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Activist critique based on misinterpretation of agvet chemical regulatory system

18 July 2010

The joint National Toxics Network (NTN)/WWF report released today (external site) selectively and incorrectly interprets the significance and nature of the decisions made by national and international regulatory agencies.

The 120+ chemicals NTN/WWF has identified are used throughout the world for a variety of uses as authorised and controlled by different national regulators. The majority of those identified, for example, are permitted in countries such as the United States, Canada, New Zealand and South Africa.  This information is publicly available and can be found, among other places, on the environmental movement’s own pesticide database (www.pesticideinfo.org).

Many chemicals NTN/WWF claim to have been prohibited in the European Union because of risks to human health and the environment have, in fact, not gone through any formal human health or environmental assessment. Many were withdrawn prior to assessment by registrants for commercial reasons. Others were excluded pending the development of additional scientific data. The European Union has published information outlining the outcome of this review process (external site).

The NTN/WWF identified a number of chemicals that have identified hazards of various sorts such as those that are potentially carcinogenic or thought to be endocrine disruptors. These, and other hazards that chemicals may present, are well known in regulatory circles. All agricultural chemicals present hazards of some sort. The APVMA’s role is to systematically assess each of these chemicals and determine if they can be used safely subject to a range of legally enforceable risk mitigation measures. If they can, they are permitted. If not, they are refused market access. The NTN/WWF sought to highlight the raw hazards of particular chemicals but did not evaluate the effectiveness of APVMA measures to effectively manage the risk these chemicals present. It is indeed true that the inherent properties of a chemical are universal but it is the exposure that determines whether people or the environment are at risk.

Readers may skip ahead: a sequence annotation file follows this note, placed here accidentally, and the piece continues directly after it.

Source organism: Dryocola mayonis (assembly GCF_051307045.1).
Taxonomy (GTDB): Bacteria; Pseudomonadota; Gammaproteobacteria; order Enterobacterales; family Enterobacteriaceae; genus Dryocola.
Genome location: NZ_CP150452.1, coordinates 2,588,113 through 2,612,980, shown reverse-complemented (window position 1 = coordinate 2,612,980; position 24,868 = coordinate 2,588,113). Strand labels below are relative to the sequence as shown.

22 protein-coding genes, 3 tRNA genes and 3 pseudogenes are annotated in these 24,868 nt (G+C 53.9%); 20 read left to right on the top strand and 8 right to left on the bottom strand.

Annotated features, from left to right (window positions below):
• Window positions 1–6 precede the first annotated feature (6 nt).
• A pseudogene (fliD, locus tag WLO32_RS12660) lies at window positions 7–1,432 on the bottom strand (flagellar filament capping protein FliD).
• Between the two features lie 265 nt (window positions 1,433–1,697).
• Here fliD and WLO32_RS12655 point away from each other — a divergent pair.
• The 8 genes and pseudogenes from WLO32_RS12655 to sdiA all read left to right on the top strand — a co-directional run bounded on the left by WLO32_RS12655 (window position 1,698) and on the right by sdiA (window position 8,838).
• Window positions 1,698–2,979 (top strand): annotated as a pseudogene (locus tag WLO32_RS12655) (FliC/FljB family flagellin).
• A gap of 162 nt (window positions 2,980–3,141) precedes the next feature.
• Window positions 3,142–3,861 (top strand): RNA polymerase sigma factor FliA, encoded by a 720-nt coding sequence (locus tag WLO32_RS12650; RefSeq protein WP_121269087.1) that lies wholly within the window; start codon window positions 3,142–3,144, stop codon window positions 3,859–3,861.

Notwithstanding these issues, comparisons between the APVMA and other national regulators on the basis of the chemicals each permits to be used are rarely meaningful or valid. Each regulator works under different legislative frameworks, has different regulatory tools at their disposal, and typically responds to different climatic conditions, crops, use patterns and cultural practices.  On this basis it would be very unusual for different national regulators to make exactly the same decisions as regulators in other countries.

The APVMA’s legislative brief, noting the benefits obtained from the use of agricultural chemicals, is to determine those that can be safely used in Australia subject to any conditions the APVMA may impose. The measure of the APVMA’s success is not the degree to which it follows or leads other regulators but its effectiveness in managing risks to human health, the environment and trade in Australia. The NTN/WWF critique did not address this issue. It did not provide any credible scientific evidence that Australians or the Australian environment are being exposed to harm.

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